1. You can only read the raw count/raw voltage output by this sensor. You must do the programming to convert to proper sensor units.
Texas Instruments
InterfaceEasyDataDataMateTI-84 SmartViewDataQuestTI-Nspire Software
EasyLinkFull support 1IncompatibleFull support 2Full supportFull support 2
CBL 2 (discontinued)Full support 3Full support 3 4IncompatibleIncompatibleIncompatible
LabPro (discontinued)Full support 3Full support 3 4IncompatibleIncompatibleIncompatible
TI-Nspire Lab Cradle (discontinued)IncompatibleIncompatibleIncompatibleFull supportFull support

Compatibility Notes

  1. Use with TI-84 Plus calculators only.
  2. Requires an Easy to Go! adapter
  3. CBL 2 and LabPro interfaces cannot be used with TI-84 Plus CE calculators.
  4. DataMate cannot be used with color screen TI-84 Plus calculators; use EasyData with these calculators.

Getting Started

  1. Connect the sensor to the interface (LabQuest Mini, LabQuest 2, etc.).
  2. Start the appropriate data-collection software (Logger Pro, Logger Lite, LabQuest App, or Graphical Analysis 4) if not already running, and choose New from File menu. The software will identify the sensor and load a default data-collection setup. You are now ready to collect data.

If you are collecting data using a Chromebook™, mobile device such as iPad® or Android™ tablet, or a Vernier wireless interface, please see the following link for up-to-date connection information:


There are no videos for this product.

Calibrating the Sensor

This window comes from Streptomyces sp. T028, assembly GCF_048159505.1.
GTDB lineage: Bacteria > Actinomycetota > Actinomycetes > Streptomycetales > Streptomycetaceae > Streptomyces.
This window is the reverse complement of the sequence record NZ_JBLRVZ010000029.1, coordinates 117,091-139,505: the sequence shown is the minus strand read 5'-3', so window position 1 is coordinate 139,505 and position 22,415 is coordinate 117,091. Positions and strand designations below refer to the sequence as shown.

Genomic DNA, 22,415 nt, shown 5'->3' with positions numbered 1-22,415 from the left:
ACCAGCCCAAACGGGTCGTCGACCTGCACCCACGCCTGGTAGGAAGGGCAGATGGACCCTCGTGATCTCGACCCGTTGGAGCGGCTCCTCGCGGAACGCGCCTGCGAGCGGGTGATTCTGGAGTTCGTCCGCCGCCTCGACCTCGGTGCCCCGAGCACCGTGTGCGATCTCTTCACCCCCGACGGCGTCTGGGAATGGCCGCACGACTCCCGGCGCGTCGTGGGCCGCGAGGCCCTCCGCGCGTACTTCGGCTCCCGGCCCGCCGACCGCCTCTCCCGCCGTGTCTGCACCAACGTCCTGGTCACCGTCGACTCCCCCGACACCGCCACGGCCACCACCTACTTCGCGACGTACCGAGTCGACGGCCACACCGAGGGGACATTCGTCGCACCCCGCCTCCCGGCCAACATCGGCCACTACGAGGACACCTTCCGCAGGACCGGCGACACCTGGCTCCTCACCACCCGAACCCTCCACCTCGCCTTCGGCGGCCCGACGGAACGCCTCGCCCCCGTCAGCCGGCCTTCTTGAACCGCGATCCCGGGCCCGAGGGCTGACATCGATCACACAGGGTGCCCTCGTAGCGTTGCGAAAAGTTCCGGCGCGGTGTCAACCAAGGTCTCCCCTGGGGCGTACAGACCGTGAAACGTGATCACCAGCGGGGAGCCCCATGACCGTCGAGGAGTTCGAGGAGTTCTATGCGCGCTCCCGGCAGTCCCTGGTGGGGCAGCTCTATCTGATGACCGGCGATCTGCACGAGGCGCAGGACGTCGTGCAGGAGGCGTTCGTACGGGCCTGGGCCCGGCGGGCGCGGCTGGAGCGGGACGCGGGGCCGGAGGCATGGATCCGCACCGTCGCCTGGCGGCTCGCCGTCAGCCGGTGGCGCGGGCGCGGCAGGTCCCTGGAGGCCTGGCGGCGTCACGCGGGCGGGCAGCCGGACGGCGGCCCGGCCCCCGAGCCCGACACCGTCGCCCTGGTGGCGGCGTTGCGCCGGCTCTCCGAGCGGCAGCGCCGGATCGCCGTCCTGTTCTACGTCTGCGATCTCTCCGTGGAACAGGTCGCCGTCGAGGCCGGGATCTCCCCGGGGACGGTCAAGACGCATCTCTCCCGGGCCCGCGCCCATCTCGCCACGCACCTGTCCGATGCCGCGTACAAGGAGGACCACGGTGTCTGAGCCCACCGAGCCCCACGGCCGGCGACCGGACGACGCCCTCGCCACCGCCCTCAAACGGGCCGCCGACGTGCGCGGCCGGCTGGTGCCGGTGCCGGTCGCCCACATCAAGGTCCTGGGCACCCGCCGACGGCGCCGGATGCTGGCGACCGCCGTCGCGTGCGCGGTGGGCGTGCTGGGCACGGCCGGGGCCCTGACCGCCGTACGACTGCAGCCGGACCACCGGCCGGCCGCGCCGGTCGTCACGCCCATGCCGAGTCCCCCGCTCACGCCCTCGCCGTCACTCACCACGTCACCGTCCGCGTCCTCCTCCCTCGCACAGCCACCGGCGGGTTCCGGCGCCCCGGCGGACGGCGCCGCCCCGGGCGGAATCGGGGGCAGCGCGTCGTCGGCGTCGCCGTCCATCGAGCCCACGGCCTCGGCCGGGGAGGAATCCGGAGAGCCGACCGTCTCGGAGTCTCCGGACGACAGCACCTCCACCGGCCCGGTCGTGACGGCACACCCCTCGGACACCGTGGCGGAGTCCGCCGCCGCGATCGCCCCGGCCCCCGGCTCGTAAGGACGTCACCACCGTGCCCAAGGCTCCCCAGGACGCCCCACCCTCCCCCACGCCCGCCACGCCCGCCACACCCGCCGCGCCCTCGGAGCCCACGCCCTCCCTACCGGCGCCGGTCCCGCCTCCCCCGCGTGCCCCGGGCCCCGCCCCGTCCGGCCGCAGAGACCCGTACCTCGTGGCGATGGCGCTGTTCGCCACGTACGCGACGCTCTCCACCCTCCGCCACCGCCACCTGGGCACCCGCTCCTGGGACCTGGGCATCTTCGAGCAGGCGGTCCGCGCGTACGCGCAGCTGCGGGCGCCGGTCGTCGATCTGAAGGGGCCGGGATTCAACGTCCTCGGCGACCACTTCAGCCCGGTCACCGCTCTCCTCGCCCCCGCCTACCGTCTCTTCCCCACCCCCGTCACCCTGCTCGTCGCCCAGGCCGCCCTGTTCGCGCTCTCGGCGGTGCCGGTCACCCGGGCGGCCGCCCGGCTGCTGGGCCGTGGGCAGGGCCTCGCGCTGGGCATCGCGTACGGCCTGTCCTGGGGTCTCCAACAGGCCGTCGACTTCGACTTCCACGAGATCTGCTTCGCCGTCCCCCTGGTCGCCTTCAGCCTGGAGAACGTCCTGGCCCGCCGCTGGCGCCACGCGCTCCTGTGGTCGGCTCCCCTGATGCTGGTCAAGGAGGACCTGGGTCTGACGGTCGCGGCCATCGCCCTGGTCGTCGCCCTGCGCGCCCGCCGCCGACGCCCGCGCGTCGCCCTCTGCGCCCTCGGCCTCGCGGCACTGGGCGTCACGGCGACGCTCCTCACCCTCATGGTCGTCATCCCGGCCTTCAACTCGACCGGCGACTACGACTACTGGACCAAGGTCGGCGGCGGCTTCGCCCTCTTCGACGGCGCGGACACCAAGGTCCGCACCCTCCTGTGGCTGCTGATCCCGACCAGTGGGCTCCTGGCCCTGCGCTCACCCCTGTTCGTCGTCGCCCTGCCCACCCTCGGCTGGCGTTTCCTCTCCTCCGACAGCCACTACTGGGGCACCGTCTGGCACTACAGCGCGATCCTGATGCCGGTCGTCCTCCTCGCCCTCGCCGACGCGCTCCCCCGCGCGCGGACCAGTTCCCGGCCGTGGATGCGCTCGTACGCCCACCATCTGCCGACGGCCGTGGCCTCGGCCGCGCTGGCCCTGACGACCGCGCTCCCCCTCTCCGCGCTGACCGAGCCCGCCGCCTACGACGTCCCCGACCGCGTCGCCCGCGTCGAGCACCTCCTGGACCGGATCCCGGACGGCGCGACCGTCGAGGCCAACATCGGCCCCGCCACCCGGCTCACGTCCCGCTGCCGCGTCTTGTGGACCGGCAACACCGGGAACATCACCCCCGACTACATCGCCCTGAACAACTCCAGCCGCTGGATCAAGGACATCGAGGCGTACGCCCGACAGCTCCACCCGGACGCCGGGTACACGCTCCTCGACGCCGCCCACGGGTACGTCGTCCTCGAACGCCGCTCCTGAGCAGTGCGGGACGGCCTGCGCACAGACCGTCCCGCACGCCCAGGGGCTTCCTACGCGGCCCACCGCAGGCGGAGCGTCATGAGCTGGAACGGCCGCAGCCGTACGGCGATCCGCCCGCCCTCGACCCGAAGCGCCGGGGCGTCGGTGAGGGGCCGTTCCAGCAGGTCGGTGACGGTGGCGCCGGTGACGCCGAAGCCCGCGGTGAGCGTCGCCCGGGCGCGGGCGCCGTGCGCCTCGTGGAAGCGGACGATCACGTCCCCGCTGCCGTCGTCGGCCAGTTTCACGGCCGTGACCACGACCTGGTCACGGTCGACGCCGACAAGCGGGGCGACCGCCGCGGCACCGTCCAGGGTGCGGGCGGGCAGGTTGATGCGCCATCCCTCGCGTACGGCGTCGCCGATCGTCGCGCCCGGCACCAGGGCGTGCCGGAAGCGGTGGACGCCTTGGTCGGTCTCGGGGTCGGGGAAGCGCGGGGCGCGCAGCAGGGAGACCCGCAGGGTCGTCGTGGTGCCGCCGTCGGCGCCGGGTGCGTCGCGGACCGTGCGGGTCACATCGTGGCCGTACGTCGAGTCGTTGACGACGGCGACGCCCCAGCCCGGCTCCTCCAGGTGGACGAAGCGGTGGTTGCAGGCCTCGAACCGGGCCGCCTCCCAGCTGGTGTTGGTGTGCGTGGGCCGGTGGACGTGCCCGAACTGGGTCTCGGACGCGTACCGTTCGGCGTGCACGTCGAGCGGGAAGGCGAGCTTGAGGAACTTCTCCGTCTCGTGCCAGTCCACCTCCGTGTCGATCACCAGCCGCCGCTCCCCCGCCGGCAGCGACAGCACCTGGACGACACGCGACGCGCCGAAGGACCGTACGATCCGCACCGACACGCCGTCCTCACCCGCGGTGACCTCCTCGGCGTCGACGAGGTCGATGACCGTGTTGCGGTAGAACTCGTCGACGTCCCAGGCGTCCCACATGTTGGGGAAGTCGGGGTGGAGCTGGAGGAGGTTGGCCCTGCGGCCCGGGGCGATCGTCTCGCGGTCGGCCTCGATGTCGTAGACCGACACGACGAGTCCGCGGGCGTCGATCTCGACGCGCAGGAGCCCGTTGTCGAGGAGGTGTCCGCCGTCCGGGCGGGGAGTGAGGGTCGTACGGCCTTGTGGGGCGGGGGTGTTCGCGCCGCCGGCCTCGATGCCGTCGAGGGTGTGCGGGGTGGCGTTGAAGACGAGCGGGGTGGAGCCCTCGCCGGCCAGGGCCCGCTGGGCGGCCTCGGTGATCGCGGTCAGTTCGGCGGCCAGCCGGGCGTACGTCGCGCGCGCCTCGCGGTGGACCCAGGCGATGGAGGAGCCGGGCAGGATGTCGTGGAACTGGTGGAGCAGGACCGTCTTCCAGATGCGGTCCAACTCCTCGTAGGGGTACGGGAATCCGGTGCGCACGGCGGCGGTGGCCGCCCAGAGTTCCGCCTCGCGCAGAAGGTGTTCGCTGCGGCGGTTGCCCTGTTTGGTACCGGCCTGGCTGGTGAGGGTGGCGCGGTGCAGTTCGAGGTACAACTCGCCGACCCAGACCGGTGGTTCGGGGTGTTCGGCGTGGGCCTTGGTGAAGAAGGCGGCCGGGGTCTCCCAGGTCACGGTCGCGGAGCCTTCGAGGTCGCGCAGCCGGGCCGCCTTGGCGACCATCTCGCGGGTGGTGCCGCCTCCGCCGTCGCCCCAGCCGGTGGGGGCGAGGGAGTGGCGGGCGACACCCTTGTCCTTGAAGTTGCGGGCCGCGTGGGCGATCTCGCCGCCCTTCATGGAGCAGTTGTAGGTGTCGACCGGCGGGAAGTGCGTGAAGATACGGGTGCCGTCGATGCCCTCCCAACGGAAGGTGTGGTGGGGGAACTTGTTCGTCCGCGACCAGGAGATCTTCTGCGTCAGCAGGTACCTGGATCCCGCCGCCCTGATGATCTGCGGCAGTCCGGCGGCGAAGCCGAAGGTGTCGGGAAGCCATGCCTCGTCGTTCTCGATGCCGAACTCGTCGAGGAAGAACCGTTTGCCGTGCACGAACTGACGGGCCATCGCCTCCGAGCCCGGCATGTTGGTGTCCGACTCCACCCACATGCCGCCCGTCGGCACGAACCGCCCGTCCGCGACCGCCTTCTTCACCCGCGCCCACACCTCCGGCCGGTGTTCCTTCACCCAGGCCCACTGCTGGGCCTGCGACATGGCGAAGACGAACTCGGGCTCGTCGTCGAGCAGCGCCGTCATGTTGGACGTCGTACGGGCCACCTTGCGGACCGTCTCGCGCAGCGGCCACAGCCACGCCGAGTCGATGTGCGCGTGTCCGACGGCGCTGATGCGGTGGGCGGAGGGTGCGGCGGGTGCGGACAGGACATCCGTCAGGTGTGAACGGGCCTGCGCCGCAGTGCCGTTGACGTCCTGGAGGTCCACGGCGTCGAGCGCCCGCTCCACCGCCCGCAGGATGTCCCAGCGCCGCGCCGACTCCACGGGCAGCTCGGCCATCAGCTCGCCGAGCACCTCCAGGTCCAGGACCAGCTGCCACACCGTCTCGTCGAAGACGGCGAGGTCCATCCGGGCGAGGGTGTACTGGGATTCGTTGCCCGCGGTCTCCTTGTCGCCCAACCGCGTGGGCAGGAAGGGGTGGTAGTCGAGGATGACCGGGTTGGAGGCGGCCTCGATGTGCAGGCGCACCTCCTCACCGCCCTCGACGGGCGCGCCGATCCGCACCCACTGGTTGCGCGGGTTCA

Optional Calibration Procedure

You do not need to calibrate this sensor. Each sensor is calibrated prior to being shipped to you. The measurement being made by this sensor is complex and can be difficult to analyze, so be sure to read the Frequently Asked Questions below. In most experiments you can simply use the default calibration, but then use the software’s zeroing option and zero the sensor along the axes.

Most accelerometers, including this one, sense gravity as well as acceleration. This can make results more difficult to understand, but it provides an easy calibration method. Calibration may be done using the acceleration due to gravity. To calibrate the sensor for measuring acceleration in the horizontal direction, position the accelerometer with the arrow pointing down for the first calibration point. Define this as –9.8 m/s2 or –1g. Rotate the accelerometer so the arrow points up and use the reading for the second calibration point. Define this as +9.8 m/s2 or +1g. The accelerometer will then read 0 with no acceleration when held horizontally. If you want to calibrate for measuring acceleration in the vertical direction, follow the procedure above, but define the first calibration point as 0g or 0 m/s2 and the second point as 2g or 19.6 m/s2.